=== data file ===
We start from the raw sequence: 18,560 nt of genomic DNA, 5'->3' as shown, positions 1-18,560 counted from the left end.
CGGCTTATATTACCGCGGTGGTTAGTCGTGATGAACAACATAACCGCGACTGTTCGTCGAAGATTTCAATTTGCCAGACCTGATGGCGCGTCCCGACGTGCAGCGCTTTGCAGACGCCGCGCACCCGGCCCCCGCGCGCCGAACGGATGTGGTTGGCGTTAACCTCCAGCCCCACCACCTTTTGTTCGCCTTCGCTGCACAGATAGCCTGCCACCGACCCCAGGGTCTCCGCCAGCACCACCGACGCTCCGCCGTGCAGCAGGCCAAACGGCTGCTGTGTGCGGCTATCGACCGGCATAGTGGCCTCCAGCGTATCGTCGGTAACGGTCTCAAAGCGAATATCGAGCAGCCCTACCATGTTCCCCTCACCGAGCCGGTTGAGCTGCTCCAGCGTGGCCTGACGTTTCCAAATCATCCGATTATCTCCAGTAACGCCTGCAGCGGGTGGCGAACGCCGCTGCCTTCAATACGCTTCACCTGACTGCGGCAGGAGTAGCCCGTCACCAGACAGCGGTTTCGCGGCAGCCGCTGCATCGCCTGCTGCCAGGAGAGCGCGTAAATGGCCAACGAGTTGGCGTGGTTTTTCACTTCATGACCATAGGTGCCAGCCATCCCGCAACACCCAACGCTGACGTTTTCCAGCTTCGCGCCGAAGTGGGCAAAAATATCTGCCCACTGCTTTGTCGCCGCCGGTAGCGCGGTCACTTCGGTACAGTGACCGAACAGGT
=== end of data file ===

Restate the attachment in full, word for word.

We start from the raw sequence: 18,560 nt of genomic DNA, 5'->3' as shown, positions 1-18,560 counted from the left end.
CGGCTTATATTACCGCGGTGGTTAGTCGTGATGAACAACATAACCGCGACTGTTCGTCGAAGATTTCAATTTGCCAGACCTGATGGCGCGTCCCGACGTGCAGCGCTTTGCAGACGCCGCGCACCCGGCCCCCGCGCGCCGAACGGATGTGGTTGGCGTTAACCTCCAGCCCCACCACCTTTTGTTCGCCTTCGCTGCACAGATAGCCTGCCACCGACCCCAGGGTCTCCGCCAGCACCACCGACGCTCCGCCGTGCAGCAGGCCAAACGGCTGCTGTGTGCGGCTATCGACCGGCATAGTGGCCTCCAGCGTATCGTCGGTAACGGTCTCAAAGCGAATATCGAGCAGCCCTACCATGTTCCCCTCACCGAGCCGGTTGAGCTGCTCCAGCGTGGCCTGACGTTTCCAAATCATCCGATTATCTCCAGTAACGCCTGCAGCGGGTGGCGAACGCCGCTGCCTTCAATACGCTTCACCTGACTGCGGCAGGAGTAGCCCGTCACCAGACAGCGGTTTCGCGGCAGCCGCTGCATCGCCTGCTGCCAGGAGAGCGCGTAAATGGCCAACGAGTTGGCGTGGTTTTTCACTTCATGACCATAGGTGCCAGCCATCCCGCAACACCCAACGCTGACGTTTTCCAGCTTCGCGCCGAAGTGGGCAAAAATATCTGCCCACTGCTTTGTCGCCGCCGGTAGCGCGGTCACTTCGGTACAGTGACCGAACAGGT